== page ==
The EP starts out with his most genre-influenced track to date, and actually took us by quite the surprise. “Welcome To Mikrosektor-50” initiates a high octane, Galactic-funk intro that would most likely reminisce the spawn of Midnight Star and Dieselboy had they conceived a child together. Although in the realm of synth-based 80’s electronic, true to his modus operandi of dissolving formulas it is a breed of its very own. Following the intensity of the introductory track he transitions into his trademark of mystic and astronomical soundscapes with “While I Was Away”. This opens with an array of soft pads and soothing bass lines that fill the canvas of his work with an oceanic atmosphere, but at the same time somehow gives you a sensation of high altitude. That may very well be the intention of Mr.8040 as the next track is labeled “It’s a Cold Planet Without You”. It is here that we are subjected to the Drum and Bass influence of his music. The rolling drum tracks begin and although always present and rhythmic, are nothing short of mind-blowing. They lay the main theme of the song and never repeat themselves; there is always a series of notes to differentiate each measure from the last. “Music For Spaceports”, appropriately named, marks the culmination of the EP and serves as a testament to the limitless creativity of SDC. The sounds created in these tracks are what make this artist so special. Never repeated outside the boundaries of a track, and always vivid to the point of manifested imagination, the effects and the arrangement in which they’re placed leave you submersed in a colorful dream sequence almost too surreal. We give the Welcome to Mikrosektor-50 release a 7/10.
His sound is hard to define in terrestrial terminology but could be lightly compared to Amon Tobin, Flying Lotus, or Mars Volta, but basically it’s sound in general. This is an artist truly dissimilar to anything you’ve ever heard. The most familiar or genre-based characteristics he displays are vaguely like Drum and Bass and notes of funk, but describing him in even those terms is blasphemous. His music induces states of childlike curiosity and imagination thought only to be achieved in dreams. You can almost touch the notes, and you can produce a detailed image in your mind of every song. The only reoccurring truth in his productions is that it carries an uncannily electronic and spacey vibe. Among the avid experimenters of sound production and those who don’t follow the formulas of rhythm, he is without a doubt a master of space and technology.
Every album and EP he releases is a conceptual installment to the mythos of his origins and journeys. Each individual track is a like a paragraph to a chapter, and each album a chapter to a story. Artists like the Mars Volta and Daft Punk have reoccurring characters and themes in their songs, but nothing we’ve heard is so true to detail and consistent as SDC’s works. Rather than use one compilation or series of tracks to make up an opera, everything he does is the opera, or in his unique case, Electro-Opera. It’s Stephen Hawking meets Mozart.
Signed to R&S Records with some of the most respected artists in the industry, be sure to check out his previous releases and grab your copy of Welcome To Mikrosektor-50 today!
Belgium just doesn’t stop, it almost seems that talent is a criteria for residing there. Synth-house extraordinaires Spirit Catcher released a new EP earlier this month, with the initial track already being featured in Aeroplane’s March mix. We highly recommend this one guys, we guarantee your satisfaction or else we’re simply in the wrong business. Oh did we forget to mention that these guys play their songs LIVE?!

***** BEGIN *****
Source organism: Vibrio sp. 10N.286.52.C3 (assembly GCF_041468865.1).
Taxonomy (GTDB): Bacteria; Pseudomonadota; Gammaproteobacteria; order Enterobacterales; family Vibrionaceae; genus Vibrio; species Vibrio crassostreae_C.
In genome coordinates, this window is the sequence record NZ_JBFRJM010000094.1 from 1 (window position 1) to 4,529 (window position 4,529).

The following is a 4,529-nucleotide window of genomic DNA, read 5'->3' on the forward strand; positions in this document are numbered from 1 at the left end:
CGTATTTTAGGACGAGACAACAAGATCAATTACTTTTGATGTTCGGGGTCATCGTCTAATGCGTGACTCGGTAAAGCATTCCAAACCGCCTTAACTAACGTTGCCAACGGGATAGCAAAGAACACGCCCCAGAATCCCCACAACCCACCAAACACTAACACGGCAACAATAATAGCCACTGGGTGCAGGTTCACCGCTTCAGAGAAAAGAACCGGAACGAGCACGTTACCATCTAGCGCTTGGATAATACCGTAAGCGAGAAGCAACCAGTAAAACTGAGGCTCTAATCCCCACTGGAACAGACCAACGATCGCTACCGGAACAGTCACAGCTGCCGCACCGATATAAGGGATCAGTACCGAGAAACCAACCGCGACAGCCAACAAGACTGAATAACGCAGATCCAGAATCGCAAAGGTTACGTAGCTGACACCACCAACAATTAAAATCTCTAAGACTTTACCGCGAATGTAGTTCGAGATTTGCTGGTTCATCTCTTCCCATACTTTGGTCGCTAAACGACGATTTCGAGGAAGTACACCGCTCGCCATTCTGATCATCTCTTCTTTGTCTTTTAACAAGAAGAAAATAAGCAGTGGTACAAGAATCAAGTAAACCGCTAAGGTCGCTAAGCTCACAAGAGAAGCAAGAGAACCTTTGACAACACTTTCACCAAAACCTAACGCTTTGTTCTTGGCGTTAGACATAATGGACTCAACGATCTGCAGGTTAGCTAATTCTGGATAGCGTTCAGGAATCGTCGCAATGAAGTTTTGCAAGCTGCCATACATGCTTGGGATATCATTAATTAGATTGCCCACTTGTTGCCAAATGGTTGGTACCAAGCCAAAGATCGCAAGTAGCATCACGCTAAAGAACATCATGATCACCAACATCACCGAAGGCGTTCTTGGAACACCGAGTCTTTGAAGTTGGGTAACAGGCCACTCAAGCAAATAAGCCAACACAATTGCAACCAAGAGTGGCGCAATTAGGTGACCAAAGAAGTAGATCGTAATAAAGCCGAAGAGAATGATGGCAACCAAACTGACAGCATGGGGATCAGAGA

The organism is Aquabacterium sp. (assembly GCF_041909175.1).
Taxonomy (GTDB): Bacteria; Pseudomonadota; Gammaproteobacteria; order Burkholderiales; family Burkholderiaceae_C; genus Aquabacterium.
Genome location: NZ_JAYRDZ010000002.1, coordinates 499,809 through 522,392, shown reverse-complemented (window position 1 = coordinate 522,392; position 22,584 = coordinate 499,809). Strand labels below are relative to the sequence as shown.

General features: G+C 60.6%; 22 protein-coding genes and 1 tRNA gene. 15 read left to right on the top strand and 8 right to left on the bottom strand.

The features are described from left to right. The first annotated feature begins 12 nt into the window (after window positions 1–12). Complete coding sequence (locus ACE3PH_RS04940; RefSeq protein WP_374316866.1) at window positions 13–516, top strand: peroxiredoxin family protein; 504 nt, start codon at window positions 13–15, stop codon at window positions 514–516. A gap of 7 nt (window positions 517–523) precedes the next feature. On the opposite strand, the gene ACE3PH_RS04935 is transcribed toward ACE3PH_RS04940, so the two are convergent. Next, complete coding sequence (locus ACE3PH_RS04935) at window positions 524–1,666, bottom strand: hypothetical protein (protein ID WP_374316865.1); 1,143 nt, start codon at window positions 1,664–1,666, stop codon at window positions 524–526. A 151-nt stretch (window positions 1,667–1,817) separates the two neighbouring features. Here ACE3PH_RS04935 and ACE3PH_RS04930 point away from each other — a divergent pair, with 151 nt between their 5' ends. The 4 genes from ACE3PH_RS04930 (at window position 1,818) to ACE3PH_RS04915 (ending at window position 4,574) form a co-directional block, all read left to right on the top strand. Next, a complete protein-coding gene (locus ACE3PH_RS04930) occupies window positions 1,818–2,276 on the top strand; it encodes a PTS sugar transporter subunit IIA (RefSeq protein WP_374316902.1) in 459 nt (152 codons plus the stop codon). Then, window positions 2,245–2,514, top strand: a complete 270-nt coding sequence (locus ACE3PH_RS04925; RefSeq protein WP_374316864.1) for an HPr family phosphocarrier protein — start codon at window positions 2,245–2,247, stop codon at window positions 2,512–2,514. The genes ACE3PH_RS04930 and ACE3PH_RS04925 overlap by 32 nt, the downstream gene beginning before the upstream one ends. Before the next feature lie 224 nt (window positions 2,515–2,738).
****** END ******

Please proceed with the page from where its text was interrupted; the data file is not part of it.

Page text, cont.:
LCD Soundsystem frontman and co-founder of DFA Records James Murphy filed suit against former label partner Tim Goldsworthy. On March 1st Murphy appeared in the Manhattan Civil Supreme Court along with the interests of DFA Records to seek almost $100,000 from his ex-partner.
Tim Goldsworthy allegedly left the country in a breach of contract three years ago neglecting to inform his business partners of his departure. He is being sued for outstanding debts to the company, deliberate misuse of the company’s funds, as well as the legal costs of the lawsuit in progress. Murphy and third party founder Jonathan Galkin claim that they attempted to resolve the situation on multiple occasions with fruitless results and no cooperation from Goldsworthy. In a statement that Galkin made, they had no word from the defendant and moved on with business in his absence, but Goldworthy still attempted to claim rights as a co-founder of the label.
Goldworthy claims that he went back to Britain to be with his family and had no idea of the issues at hand. We’ll see what happens in court I suppose.
Jas Shaw of the UK minimal house kings Simian Mobile Disco was the focus of some controversy this past weekend.
Last Friday Jas Shaw took the stage in Warsaw, Poland to commence his DJ set only to have his music received in a rather unpleasant reaction. Fans gathered at the Wynajecia Club for what they thought to be one of the reputable live performances from the duo, but were instead greeted with the polar opposite. Promoters billed the event as a live show unbeknownst to Shaw or James Ford (the other half of SMD). When only one of the two members appeared on turntables, and the live rig nowhere to be seen, dismal confusion ensued quickly. Although having just released a new live album recorded during their fall tour, they initially wanted the show billed as a DJ presentation. Due to the fact that the event flyers and advertisements were in Polish, the error sadly escaped the attention of Simian. By neglecting their wishes, whether intentional or not, the promoters of this event showed an immense lack of professionalism which was unfortunately reflected on the artists themselves.
Musically the live act is a lot different from their DJ sets and also carries a higher rate for selling out venues, which probably contributed to the frustration. Despite being the same artist and though there are similarities, the contents of the two vary in many ways. For example their remix catalogue is more limited to the confines of the turntables, as opposed to their productions which are tweaked and performed live, and often improvised.
In response to the solemn atmosphere Shaw, played the event from 1:30am to sunrise and James Ford made a formal apology yesterday. Any artists of principal are indifferent to whether or not their show sells out or make headlines. However, nobody wants a house full of angry disappointed fans, especially when the artist in question is inadvertently to blame. Put simply, bad promotion is substantially worse than no promotion, and these two made respectable gestures to give their fans some closure.
For starters, here’s a BRAND NEW remix from Betoko